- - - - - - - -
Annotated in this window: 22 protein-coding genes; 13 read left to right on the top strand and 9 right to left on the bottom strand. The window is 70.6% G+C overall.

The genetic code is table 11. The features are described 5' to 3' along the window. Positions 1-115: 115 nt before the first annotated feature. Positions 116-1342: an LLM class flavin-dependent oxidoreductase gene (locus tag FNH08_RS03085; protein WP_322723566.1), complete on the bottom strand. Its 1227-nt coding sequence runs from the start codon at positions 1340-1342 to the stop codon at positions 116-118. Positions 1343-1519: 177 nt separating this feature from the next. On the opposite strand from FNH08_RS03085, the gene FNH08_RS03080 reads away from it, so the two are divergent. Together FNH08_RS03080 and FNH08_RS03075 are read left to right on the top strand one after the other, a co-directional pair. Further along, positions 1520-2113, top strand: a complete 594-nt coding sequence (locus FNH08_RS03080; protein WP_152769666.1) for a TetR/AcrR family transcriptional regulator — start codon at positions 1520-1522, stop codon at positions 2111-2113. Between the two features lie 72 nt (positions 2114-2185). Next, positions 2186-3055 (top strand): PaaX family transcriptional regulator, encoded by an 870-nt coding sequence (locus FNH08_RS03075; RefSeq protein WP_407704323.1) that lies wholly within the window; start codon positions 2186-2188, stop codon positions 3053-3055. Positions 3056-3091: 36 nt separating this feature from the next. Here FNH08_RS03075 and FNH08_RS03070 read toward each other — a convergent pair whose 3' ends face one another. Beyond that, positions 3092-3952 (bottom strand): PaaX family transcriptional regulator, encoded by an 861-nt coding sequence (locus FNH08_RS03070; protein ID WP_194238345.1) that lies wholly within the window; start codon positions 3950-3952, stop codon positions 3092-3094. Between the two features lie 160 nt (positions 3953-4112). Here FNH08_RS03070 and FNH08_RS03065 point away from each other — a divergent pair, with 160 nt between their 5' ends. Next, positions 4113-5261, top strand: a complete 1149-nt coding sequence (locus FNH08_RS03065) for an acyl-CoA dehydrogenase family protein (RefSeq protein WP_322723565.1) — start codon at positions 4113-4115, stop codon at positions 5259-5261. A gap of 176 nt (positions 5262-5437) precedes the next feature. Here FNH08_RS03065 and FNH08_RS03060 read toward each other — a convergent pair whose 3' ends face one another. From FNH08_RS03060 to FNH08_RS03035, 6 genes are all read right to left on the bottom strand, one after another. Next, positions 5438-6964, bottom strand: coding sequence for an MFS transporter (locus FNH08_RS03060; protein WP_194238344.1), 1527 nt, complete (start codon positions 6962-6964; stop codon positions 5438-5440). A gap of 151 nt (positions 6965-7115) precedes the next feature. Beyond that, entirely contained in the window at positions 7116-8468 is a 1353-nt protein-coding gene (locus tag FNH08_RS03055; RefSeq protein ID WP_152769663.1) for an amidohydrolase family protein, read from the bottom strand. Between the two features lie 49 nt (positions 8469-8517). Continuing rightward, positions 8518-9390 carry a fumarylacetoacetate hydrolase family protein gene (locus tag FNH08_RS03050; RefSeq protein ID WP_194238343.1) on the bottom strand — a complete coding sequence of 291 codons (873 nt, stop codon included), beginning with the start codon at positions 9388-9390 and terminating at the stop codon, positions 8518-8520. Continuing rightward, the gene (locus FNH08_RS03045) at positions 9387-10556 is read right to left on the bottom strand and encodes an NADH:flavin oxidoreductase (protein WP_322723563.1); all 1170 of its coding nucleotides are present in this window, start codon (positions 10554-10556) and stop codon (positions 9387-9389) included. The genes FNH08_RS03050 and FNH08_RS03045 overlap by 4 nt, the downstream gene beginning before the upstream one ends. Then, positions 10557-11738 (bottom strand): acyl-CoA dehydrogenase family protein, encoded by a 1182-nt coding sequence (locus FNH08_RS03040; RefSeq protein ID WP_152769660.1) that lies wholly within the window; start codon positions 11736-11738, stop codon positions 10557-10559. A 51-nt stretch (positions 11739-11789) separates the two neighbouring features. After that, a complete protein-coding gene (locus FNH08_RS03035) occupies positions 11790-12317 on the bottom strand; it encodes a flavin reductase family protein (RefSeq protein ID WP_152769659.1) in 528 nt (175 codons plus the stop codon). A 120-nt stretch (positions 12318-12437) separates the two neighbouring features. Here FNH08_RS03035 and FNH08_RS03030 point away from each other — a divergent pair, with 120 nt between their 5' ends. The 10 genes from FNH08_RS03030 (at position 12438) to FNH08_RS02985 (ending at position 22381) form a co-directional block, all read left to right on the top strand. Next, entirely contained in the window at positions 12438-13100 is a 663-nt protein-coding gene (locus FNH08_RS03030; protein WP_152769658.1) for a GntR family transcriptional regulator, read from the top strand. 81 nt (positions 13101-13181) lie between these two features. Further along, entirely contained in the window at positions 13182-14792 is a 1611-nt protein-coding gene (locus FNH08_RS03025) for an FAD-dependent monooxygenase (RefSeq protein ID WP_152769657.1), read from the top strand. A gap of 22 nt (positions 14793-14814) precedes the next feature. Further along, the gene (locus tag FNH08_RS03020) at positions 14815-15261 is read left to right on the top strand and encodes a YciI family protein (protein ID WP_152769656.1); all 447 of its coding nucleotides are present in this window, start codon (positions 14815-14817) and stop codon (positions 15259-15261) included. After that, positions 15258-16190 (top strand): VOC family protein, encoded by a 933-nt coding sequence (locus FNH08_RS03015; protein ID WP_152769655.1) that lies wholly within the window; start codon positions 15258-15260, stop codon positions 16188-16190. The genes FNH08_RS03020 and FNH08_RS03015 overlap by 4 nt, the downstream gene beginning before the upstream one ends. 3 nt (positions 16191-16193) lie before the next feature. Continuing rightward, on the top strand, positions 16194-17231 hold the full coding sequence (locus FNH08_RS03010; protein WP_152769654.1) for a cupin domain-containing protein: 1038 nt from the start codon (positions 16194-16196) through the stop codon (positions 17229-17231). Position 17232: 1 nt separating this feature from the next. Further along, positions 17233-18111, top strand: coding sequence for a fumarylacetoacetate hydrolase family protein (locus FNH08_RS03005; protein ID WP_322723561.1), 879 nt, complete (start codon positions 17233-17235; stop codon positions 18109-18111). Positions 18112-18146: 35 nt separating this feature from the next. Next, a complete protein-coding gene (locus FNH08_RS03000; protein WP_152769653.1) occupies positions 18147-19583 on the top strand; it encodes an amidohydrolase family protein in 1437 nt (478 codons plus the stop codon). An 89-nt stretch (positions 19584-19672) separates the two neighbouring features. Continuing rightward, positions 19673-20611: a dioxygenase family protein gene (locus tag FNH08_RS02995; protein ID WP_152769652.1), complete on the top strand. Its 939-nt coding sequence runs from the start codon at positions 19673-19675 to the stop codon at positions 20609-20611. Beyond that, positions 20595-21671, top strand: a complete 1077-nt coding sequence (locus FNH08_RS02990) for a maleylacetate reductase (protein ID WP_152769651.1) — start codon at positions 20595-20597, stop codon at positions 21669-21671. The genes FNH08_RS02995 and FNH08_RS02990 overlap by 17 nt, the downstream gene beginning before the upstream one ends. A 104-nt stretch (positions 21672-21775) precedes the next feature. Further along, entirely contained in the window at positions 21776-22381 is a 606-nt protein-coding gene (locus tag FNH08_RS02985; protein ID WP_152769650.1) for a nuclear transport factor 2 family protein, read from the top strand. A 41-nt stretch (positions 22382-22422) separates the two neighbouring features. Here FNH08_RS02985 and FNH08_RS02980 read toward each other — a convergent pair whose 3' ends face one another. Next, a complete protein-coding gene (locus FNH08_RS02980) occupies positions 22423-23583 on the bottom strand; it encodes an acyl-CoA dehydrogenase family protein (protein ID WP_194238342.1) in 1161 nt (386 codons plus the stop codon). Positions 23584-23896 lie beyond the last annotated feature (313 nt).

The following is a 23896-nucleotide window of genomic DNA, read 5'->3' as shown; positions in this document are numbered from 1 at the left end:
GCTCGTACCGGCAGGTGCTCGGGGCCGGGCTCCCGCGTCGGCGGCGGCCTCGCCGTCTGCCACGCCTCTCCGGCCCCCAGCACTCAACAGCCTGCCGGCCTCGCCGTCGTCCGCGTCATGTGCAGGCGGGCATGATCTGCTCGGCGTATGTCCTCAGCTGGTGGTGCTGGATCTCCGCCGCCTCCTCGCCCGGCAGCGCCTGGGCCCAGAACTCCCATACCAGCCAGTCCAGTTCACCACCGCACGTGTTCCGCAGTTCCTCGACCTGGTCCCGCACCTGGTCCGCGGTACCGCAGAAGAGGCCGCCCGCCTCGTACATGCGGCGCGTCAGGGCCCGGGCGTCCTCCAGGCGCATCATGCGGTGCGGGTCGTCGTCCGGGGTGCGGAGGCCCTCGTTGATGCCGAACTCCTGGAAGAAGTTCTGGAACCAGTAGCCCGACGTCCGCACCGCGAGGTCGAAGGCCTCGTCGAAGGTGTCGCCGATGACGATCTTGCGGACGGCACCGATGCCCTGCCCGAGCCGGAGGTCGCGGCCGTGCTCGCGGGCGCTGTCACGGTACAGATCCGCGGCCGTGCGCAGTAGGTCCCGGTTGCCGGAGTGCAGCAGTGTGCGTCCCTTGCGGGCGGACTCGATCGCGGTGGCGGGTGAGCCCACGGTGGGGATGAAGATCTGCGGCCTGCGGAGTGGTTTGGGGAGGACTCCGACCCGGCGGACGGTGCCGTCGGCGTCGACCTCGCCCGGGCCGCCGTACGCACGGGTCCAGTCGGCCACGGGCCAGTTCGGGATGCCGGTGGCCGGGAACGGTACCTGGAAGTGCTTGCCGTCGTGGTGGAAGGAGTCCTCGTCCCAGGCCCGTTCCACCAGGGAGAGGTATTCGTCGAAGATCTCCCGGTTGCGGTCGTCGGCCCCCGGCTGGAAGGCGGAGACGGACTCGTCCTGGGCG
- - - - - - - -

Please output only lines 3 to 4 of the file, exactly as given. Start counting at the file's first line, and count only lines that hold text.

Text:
The following is a 23896-nucleotide window of genomic DNA, read 5'->3' as shown; positions in this document are numbered from 1 at the left end:
GCTCGTACCGGCAGGTGCTCGGGGCCGGGCTCCCGCGTCGGCGGCGGCCTCGCCGTCTGCCACGCCTCTCCGGCCCCCAGCACTCAACAGCCTGCCGGCCTCGCCGTCGTCCGCGTCATGTGCAGGCGGGCATGATCTGCTCGGCGTATGTCCTCAGCTGGTGGTGCTGGATCTCCGCCGCCTCCTCGCCCGGCAGCGCCTGGGCCCAGAACTCCCATACCAGCCAGTCCAGTTCACCACCGCACGTGTTCCGCAGTTCCTCGACCTGGTCCCGCACCTGGTCCGCGGTACCGCAGAAGAGGCCGCCCGCCTCGTACATGCGGCGCGTCAGGGCCCGGGCGTCCTCCAGGCGCATCATGCGGTGCGGGTCGTCGTCCGGGGTGCGGAGGCCCTCGTTGATGCCGAACTCCTGGAAGAAGTTCTGGAACCAGTAGCCCGACGTCCGCACCGCGAGGTCGAAGGCCTCGTCGAAGGTGTCGCCGATGACGATCTTGCGGACGGCACCGATGCCCTGCCCGAGCCGGAGGTCGCGGCCGTGCTCGCGGGCGCTGTCACGGTACAGATCCGCGGCCGTGCGCAGTAGGTCCCGGTTGCCGGAGTGCAGCAGTGTGCGTCCCTTGCGGGCGGACTCGATCGCGGTGGCGGGTGAGCCCACGGTGGGGATGAAGATCTGCGGCCTGCGGAGTGGTTTGGGGAGGACTCCGACCCGGCGGACGGTGCCGTCGGCGTCGACCTCGCCCGGGCCGCCGTACGCACGGGTCCAGTCGGCCACGGGCCAGTTCGGGATGCCGGTGGCCGGGAACGGTACCTGGAAGTGCTTGCCGTCGTGGTGGAAGGAGTCCTCGTCCCAGGCCCGTTCCACCAGGGAGAGGTATTCGTCGAAGATCTCCCGGTTGCGGTCGTCGGCCCCCGGCTGGAAGGCGGAGACGGACTCGTCCTGGGCG